Table top rust

  • Advertise with us

« back to Power Tools, Hardware and Accessories forum

Forum topic by gmussell posted 01-25-2012 09:35 PM 1596 views 0 times favorited 15 replies Add to Favorites Watch
View gmussell's profile


18 posts in 2522 days

01-25-2012 09:35 PM

How do you remove the rust from a table top? (band saw) I usually just use steel wool and wd 40. Is there a better way? and should I coat it with something when done?



15 replies so far

View toolie's profile


2147 posts in 2804 days

#1 posted 01-25-2012 09:40 PM

there was, but they stopped selling topsaver. it was better than wd40. after the rust is gone, paste wax is the best and most reasonable preserver against rust. and one more thing that is vital. when the tool is not in use, keep the top covered. almost anything will do…...sheets, blankets, comforters, plywood, hardboard, fancy, expensive htc brand tool covers. i can go 2-3 years w/o rewaxing or developing rust in my unheated shop in NY when i remember to cover my tools.

-- there's a solution to every just have to be willing to find it.

View Grandpa's profile


3261 posts in 2851 days

#2 posted 01-25-2012 09:47 PM

Wax is the preventative item for sure. You could cover the table with corrugated cardboard after waxing. Anything will work as mentioned. There are some other discussions on LJ about this and the common thing I got from reading it was WD40 is good for many things but it is not good on the cast iron table tops. I read a long thread and found that the one common thing in it was the people that used WD40 had a common rust and discoloration problem. I have read that you can use white vinegar but I have never tried it. Wet a towel with white vinegar and lay it on the table over night. Like I said I have not used this myself but I have read it in a magazine. There are other products for this out there but they all cost. then again a band saw with a cast iron table is not an inexpensive item either.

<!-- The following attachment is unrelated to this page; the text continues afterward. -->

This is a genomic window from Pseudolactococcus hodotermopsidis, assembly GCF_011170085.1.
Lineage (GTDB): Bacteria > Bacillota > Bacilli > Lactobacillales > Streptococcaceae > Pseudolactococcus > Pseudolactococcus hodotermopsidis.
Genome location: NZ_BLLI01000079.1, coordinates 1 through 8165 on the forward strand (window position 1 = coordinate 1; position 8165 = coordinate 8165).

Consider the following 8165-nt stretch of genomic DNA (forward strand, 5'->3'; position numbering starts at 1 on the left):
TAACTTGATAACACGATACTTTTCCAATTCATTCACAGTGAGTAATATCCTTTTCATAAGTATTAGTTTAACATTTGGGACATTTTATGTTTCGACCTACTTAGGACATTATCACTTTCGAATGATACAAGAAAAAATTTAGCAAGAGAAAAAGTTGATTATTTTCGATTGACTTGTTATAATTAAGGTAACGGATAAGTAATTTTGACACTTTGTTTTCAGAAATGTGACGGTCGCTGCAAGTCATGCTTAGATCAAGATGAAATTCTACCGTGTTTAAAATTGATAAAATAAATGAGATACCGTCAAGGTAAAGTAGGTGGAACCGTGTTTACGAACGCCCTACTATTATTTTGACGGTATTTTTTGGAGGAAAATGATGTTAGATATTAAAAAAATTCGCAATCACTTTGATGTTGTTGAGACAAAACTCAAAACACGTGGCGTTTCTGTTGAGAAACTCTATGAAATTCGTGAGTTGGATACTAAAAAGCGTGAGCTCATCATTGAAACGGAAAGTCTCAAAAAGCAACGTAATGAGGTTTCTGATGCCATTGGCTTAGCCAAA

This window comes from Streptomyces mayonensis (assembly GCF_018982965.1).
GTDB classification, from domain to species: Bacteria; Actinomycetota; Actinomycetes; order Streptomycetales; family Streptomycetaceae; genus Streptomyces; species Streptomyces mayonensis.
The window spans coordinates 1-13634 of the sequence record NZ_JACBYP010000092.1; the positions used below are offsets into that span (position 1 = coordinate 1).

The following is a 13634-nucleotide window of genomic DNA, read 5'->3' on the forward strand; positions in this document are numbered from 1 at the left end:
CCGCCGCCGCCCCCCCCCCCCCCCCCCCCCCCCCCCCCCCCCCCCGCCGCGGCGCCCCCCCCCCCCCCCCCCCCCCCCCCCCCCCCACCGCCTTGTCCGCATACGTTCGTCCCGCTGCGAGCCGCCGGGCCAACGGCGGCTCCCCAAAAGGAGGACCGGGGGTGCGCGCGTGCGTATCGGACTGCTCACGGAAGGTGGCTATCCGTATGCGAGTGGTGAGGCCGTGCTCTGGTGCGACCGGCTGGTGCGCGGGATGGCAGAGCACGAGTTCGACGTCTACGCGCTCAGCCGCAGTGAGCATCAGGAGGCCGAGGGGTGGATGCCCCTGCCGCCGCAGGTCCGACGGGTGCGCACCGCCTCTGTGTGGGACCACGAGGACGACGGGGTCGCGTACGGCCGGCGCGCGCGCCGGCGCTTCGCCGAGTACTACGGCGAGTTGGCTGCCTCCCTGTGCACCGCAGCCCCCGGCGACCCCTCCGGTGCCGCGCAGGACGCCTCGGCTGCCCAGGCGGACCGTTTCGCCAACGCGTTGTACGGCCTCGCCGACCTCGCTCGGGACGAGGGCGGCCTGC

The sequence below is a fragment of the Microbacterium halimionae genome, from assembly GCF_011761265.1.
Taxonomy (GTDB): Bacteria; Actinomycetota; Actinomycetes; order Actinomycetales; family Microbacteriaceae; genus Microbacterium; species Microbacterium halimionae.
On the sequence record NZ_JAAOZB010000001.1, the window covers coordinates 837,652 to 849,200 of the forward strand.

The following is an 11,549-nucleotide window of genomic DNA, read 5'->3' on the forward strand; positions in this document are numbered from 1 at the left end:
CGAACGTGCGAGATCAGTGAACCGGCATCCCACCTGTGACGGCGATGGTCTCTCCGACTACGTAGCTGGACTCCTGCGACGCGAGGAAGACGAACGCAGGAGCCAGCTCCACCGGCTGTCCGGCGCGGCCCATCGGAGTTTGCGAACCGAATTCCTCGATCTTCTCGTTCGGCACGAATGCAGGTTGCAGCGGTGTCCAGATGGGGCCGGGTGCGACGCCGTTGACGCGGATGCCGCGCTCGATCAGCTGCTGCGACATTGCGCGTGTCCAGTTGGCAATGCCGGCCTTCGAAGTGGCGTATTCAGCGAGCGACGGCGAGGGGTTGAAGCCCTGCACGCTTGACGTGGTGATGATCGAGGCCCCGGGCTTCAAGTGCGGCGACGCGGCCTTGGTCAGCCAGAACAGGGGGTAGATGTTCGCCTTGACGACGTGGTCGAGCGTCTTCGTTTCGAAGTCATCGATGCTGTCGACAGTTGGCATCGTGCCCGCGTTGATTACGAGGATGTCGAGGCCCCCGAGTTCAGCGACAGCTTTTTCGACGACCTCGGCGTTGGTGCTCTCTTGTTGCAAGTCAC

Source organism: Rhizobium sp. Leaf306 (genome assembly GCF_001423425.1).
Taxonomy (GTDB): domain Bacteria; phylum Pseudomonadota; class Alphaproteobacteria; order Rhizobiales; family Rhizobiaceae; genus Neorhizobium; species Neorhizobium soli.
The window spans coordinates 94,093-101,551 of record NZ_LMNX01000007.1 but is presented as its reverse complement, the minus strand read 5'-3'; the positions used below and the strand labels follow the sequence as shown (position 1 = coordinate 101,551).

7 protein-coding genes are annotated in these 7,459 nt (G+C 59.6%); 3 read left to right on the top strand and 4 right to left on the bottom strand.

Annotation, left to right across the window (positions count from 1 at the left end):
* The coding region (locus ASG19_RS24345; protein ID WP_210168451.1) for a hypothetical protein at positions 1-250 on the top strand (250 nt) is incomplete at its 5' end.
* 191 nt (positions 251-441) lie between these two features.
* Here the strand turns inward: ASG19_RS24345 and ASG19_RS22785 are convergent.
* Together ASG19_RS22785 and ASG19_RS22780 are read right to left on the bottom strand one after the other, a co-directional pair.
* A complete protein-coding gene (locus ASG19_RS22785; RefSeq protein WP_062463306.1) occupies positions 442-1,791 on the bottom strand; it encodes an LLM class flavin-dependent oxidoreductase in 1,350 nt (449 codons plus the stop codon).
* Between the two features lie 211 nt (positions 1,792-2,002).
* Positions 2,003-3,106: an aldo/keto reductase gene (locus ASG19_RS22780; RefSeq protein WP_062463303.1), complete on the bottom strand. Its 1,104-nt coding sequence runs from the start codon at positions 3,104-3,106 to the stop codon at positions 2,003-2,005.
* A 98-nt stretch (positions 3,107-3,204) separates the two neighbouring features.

View Tyrone D's profile

Tyrone D

314 posts in 2508 days

#3 posted 01-25-2012 09:51 PM

I used 400Grit wet/dry aluminum oxide paper on a rubber sanding block with mineral spirits and it did the job.

-- --Tyrone - BC, Canada "Nothing is ever perfect, we just run out of time."

View DamnYankee's profile


3312 posts in 2738 days

#4 posted 01-25-2012 10:12 PM

I used my ROS when I first got my used BS and refurbished it. Since then I just keep it waxed and not rust not even in humid NC.

-- Shameless - Winner of two Stumpy Nubs Awards

View gmussell's profile


18 posts in 2522 days

#5 posted 01-25-2012 10:37 PM

Thanks great replies. Do you have to use a particular wax, I did not know if sliding your wood over a waxed surface might get some wax on your work piece that might effect staining.


View buffalosean's profile


174 posts in 3563 days

#6 posted 01-25-2012 10:47 PM

don’t use a sander on your machined surfaces. If your table is near flat (within a couple thousandths), it would not be when your done. Random orbital sanders are not made to keep machined surfaces flat. If you took your table to a machine shop, they wouldn’t hit it with a R.O.S.

I just used vinegar to clean up a machine i’m restoring. Works well. I start with vinegar and 0000 steel wool. then I use the boeshield products. Using the rust remover, and finish it off with the T-9…...